Besides the ethnographic strategy that—putting it very simply—consists in moving in one's only seemingly "familiar", only seemingly "own" cultural area, with a quasi-ethnological view that entails regarding the social practices in the manifold "meaning worlds" of modern societies as intently as if they were "exotic" customs, rituals and world views, the other, in my opinion, symptomatic interpretive strategy consists in unearthing implied meaning from texts, of any kind, in a methodically controlled way. This meaning is not (only) confined to that which—not only according to the naive everyday interpreter but also according to the better part of the sociologists not working in an interpretive way—seems to be obvious anyway. I would position this second strategy which, as far as I can see, is, in fact, pursued especially in German-speaking sociology, within those approaches which we can—grosso modo—subsume under the label "Social Scientific Hermeneutics" adopted from Hans-Georg SOEFFNER. [23]

However divergent the claims to understanding and the interpretive scope of these approaches may be, what distinguishes them from more schematically working "qualitative" analysis concepts in the broader sense and what therefore, in my opinion, at least unifies them to such a degree that it is legitimate to subsume them under one term, is the fact that they aim at piercing through the superficial information content of a text to "subjacent" layers of meaning and sense in a methodically controlled way and in doing so target at making, that is keeping, the reconstruction procedure intersubjectively reproducible. Correspondingly, the basic reflective problem of the social scientific interpreter consists of making it transparent to him- or herself and to others how he or she understands what he believes to understand and how he or she knows what he or she thinks he or she knows. [24]

In the pursuit of this basic concern, the approaches of social scientific hermeneutics have (at least) two more things in common: they are based on stupidity and on slowness—in fact intentionally so. To put it more concretely: they are based on the interpreter acting "artificially" stupid vis-à-vis the knowledge bases he encounters as well as vis-à-vis his own, thus pretending that he does not know, in other words does not have them, in order to be able to constitute the phenomenon to be considered "anew", i.e. "cleansed" of all its routine cultural connotations. Furthermore the approaches are based on the fact that they problematise the usual everyday categorical "fast sorting" of (supposedly "clear") issues, thus suspending the "subsumption logic" inherent in everyday understanding and challenging it on their part. Consequently, they so to speak build reflective "thresholds" into the interpretation processes—with the intention of bringing out the inherent meaning of the phenomena to be considered in each case. [25]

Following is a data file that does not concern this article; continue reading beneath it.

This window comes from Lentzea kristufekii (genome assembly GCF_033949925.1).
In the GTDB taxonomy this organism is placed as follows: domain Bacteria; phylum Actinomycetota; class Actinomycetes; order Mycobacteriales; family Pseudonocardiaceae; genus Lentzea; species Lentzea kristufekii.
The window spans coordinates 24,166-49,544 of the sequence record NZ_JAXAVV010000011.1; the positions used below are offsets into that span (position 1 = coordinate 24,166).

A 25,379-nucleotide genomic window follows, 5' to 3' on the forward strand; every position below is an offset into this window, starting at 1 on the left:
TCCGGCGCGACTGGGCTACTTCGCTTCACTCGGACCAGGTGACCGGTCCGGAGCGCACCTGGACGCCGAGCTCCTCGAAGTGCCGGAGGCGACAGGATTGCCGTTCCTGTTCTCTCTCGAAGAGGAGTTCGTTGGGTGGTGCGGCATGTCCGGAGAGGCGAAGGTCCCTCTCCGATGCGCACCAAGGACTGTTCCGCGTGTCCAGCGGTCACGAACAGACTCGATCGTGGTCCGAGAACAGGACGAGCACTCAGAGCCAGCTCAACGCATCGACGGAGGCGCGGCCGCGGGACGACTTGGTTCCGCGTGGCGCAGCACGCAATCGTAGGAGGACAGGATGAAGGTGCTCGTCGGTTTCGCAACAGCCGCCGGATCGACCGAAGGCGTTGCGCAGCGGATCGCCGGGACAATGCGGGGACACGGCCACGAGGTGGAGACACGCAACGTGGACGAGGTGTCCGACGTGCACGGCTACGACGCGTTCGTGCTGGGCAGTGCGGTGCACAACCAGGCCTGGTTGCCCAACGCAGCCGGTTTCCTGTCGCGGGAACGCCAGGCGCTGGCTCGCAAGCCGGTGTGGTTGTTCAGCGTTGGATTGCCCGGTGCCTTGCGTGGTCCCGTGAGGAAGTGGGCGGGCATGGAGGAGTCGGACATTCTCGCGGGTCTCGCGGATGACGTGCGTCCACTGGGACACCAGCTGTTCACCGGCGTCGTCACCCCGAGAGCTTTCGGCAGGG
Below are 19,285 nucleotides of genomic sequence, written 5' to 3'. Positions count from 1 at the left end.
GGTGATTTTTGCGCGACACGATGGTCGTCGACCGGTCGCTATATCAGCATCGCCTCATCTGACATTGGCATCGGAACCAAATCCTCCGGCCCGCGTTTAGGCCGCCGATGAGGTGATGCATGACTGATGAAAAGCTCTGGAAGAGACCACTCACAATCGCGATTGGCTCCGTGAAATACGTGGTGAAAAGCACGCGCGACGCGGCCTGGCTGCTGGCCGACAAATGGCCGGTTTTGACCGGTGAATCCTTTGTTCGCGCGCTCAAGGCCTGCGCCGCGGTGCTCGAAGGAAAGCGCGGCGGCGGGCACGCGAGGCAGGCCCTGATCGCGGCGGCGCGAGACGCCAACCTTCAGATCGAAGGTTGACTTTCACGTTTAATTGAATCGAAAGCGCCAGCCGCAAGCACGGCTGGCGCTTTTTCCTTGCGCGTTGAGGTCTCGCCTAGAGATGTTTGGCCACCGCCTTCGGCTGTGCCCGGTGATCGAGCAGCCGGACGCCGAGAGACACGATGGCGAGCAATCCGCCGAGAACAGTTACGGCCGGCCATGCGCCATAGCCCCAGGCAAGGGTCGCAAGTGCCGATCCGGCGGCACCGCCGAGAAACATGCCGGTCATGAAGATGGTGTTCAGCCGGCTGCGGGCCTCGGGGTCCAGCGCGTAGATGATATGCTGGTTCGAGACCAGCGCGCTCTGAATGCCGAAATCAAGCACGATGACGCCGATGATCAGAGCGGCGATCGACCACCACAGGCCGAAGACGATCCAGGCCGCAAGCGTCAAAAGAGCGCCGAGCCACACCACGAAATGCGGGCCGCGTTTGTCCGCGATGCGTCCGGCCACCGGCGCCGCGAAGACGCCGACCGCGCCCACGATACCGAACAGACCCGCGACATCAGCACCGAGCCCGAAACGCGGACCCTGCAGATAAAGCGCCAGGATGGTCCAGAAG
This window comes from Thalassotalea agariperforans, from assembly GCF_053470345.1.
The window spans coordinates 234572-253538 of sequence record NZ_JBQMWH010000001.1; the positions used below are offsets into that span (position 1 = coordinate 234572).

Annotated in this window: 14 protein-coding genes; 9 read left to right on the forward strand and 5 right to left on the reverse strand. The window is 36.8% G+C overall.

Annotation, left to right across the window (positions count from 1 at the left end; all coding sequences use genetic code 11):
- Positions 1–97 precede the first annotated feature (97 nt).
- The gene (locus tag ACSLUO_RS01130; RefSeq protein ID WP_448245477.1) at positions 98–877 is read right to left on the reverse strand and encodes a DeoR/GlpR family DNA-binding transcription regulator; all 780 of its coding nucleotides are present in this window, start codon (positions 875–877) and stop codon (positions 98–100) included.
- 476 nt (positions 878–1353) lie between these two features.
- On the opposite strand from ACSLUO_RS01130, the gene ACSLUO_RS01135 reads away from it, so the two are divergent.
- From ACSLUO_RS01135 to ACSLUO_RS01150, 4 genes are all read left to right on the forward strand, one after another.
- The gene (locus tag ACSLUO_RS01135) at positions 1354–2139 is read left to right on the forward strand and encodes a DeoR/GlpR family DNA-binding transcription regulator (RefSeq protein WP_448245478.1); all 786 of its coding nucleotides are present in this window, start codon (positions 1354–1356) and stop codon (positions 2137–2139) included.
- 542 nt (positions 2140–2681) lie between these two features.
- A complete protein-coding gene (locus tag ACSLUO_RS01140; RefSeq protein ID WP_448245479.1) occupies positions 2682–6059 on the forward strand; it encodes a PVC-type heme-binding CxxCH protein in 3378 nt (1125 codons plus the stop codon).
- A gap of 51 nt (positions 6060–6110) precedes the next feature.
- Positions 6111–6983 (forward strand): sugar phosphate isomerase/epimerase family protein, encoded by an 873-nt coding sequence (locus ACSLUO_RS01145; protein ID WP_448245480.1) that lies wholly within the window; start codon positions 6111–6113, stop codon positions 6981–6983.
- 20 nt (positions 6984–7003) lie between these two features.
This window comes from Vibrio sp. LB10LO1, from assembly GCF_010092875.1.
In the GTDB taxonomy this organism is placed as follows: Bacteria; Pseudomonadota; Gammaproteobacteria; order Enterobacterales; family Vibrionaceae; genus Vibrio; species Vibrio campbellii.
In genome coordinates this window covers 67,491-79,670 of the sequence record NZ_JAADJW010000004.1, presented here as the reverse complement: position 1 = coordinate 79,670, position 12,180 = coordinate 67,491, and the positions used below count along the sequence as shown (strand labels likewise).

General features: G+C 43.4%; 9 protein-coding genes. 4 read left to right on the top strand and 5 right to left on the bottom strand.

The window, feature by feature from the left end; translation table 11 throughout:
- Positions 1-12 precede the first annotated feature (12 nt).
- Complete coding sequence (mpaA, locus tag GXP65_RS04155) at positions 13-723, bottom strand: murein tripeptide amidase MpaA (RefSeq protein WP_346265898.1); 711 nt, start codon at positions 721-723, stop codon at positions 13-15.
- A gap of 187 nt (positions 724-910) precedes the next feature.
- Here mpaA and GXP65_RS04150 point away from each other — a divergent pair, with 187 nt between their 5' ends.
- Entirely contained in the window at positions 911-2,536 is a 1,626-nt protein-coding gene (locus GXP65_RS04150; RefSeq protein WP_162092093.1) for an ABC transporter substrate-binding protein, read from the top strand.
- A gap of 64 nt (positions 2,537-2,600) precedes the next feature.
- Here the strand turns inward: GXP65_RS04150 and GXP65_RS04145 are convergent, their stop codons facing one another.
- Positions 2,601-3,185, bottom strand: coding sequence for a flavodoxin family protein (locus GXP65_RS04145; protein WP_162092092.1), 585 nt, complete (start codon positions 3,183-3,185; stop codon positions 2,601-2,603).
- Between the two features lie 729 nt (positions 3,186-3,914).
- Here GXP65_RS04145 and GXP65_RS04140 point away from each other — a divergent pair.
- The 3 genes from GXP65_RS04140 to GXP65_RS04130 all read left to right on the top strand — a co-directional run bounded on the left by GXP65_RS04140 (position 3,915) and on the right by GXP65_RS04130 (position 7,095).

Expressed in methodological terms, we may say that the approaches of social scientific hermeneutics systematically build doubts into the process of understanding: doubts about the pre-conceptions of the interpreter, doubts about subsumptive certainties in everyday life and in science, and finally also doubts about reductionist explanations. Their—unwritten—common programme thus consists in bringing, with a purely theoretical interest and consequently unburdened by everyday relevances, systematic scruples to bear there where, not only in everyday life but also in conventional socio-scientific data evaluation, interpretive routine prevails, thus in enlightening and controlling the scientific process of interpretation there where naive interpretation certainties are usually reproduced as a matter of course. [26]